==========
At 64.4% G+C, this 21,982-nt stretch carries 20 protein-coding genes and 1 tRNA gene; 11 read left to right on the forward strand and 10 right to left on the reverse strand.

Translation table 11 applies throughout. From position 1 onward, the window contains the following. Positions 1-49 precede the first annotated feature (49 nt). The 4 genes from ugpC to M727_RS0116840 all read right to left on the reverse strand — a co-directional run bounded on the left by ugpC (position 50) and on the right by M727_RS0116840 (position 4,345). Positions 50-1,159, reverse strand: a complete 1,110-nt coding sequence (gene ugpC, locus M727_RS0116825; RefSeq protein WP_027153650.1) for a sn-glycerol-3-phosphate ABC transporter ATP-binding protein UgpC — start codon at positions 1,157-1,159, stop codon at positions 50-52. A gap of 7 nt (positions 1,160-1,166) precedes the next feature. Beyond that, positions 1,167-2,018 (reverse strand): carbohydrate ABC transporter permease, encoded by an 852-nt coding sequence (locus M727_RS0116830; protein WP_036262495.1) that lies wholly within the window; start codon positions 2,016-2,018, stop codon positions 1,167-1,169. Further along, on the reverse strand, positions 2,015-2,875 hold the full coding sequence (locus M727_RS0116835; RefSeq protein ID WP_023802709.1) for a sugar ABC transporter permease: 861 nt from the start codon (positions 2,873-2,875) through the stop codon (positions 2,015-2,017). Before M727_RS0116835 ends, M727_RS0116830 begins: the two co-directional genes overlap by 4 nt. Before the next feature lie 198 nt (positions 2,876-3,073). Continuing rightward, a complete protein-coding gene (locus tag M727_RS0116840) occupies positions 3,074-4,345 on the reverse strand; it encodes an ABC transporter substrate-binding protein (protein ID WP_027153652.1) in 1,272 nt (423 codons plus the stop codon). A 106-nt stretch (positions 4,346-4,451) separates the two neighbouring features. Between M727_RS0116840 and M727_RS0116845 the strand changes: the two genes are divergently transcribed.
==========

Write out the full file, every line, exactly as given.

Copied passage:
At 64.4% G+C, this 21,982-nt stretch carries 20 protein-coding genes and 1 tRNA gene; 11 read left to right on the forward strand and 10 right to left on the reverse strand.

Translation table 11 applies throughout. From position 1 onward, the window contains the following. Positions 1-49 precede the first annotated feature (49 nt). The 4 genes from ugpC to M727_RS0116840 all read right to left on the reverse strand — a co-directional run bounded on the left by ugpC (position 50) and on the right by M727_RS0116840 (position 4,345). Positions 50-1,159, reverse strand: a complete 1,110-nt coding sequence (gene ugpC, locus M727_RS0116825; RefSeq protein WP_027153650.1) for a sn-glycerol-3-phosphate ABC transporter ATP-binding protein UgpC — start codon at positions 1,157-1,159, stop codon at positions 50-52. A gap of 7 nt (positions 1,160-1,166) precedes the next feature. Beyond that, positions 1,167-2,018 (reverse strand): carbohydrate ABC transporter permease, encoded by an 852-nt coding sequence (locus M727_RS0116830; protein WP_036262495.1) that lies wholly within the window; start codon positions 2,016-2,018, stop codon positions 1,167-1,169. Further along, on the reverse strand, positions 2,015-2,875 hold the full coding sequence (locus M727_RS0116835; RefSeq protein ID WP_023802709.1) for a sugar ABC transporter permease: 861 nt from the start codon (positions 2,873-2,875) through the stop codon (positions 2,015-2,017). Before M727_RS0116835 ends, M727_RS0116830 begins: the two co-directional genes overlap by 4 nt. Before the next feature lie 198 nt (positions 2,876-3,073). Continuing rightward, a complete protein-coding gene (locus tag M727_RS0116840) occupies positions 3,074-4,345 on the reverse strand; it encodes an ABC transporter substrate-binding protein (protein ID WP_027153652.1) in 1,272 nt (423 codons plus the stop codon). A 106-nt stretch (positions 4,346-4,451) separates the two neighbouring features. Between M727_RS0116840 and M727_RS0116845 the strand changes: the two genes are divergently transcribed.